What is Social Media Saying About You Today?
The title may ask an obvious question to search marketers but the reality is, most of your offline friends have very little clue as to what social media marketing, social media optimization, and personal branding online are or why they matter. Unless you are in a related vertical or manage a website that is dependent on organic traffic, there is probably not much need to be well versed in these subjects.
When I first started exploring the social media space, I probably did what most have done in the beginning; read a few social media resources, created a profile here and there, and started adding “friends”, networking and investigating what seemed to work and not work in each community.
I’ve tried creating the ambiguous profile, the company profile, and the “hot girl” profile among others, all with varying degrees of success. In the end, my experience would indicate the truth in being open and transparent. Honest contribution seems to work best, even though it may be the more difficult road to take.
I concur with other people in the industry, that my perspective on why I value each social community I am involved in has changed, and sometimes it’s difficult to explain why this change has occurred.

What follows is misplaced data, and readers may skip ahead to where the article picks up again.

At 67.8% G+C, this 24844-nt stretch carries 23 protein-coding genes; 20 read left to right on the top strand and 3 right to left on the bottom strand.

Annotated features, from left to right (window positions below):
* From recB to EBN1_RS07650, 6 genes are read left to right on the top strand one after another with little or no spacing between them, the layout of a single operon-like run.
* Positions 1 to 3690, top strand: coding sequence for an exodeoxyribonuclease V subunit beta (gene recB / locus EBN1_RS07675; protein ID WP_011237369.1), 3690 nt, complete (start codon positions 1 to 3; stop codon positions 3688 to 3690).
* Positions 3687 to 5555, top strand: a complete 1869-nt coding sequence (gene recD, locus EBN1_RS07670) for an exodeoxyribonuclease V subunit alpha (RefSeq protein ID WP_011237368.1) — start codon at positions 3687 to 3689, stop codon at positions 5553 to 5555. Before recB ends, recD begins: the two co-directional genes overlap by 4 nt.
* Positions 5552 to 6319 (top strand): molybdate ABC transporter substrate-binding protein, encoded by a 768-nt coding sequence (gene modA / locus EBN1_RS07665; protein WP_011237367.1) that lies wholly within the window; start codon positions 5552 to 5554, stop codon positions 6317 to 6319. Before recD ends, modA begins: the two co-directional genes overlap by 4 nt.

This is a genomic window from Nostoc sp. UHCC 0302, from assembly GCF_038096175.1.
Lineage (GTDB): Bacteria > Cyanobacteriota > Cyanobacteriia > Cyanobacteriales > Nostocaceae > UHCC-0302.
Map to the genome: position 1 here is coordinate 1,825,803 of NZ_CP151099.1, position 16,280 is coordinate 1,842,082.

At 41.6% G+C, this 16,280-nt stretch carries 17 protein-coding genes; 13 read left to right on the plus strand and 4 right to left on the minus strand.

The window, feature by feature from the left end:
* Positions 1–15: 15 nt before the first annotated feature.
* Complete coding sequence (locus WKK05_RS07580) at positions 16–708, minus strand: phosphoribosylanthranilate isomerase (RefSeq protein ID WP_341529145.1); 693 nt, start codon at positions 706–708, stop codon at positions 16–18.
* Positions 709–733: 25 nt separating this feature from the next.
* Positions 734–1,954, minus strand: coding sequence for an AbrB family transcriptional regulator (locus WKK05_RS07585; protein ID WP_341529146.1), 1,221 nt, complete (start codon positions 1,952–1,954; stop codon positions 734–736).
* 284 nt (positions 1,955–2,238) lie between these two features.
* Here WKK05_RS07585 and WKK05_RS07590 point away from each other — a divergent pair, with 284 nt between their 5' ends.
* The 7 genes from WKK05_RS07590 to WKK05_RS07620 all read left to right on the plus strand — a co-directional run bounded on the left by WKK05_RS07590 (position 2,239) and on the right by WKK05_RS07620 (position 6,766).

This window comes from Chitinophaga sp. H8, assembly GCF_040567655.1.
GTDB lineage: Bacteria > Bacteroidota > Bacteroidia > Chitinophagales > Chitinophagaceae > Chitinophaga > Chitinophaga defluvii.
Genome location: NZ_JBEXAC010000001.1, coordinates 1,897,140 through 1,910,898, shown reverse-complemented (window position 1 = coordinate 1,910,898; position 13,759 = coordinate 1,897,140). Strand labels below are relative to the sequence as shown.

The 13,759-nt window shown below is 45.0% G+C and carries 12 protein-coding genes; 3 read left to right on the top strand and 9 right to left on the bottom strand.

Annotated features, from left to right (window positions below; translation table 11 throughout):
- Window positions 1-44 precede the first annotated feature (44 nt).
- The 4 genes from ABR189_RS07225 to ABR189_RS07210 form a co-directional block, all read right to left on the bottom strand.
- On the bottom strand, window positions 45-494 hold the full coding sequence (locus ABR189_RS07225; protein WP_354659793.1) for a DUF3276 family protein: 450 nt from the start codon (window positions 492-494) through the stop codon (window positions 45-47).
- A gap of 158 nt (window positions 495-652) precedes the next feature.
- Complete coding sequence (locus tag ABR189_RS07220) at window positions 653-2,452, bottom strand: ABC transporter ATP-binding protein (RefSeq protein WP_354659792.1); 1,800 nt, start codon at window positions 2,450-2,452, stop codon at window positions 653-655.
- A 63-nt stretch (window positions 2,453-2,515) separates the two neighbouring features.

One Friend Request Add Too Many
Given this history, it really shouldn’t have been much of a surprise when my husband, “interested” in what I was doing online, came across one of my online profiles and uncovered a connection I had made to some questionable material (think “whitehouse.com” style). It turned into a fairly heated debate about online media, morals and what’s going on in these “social communities”.
I can honestly say that it was an honest mistake, but it got me thinking a lot more about how your personal reputation (brand) is affected by social media marketing and how important it is to understand, manage and evaluate why and what you are doing in each community.
Your Social Media Portfolio Is Your Personal Brand
Experts like Chris Brogan talk about the branding effect of social media optimization. Lyndon Antcliff is one of many SEO folks who argue how your personal brand is affected by gaming social media websites or not paying attention to the etiquette involved.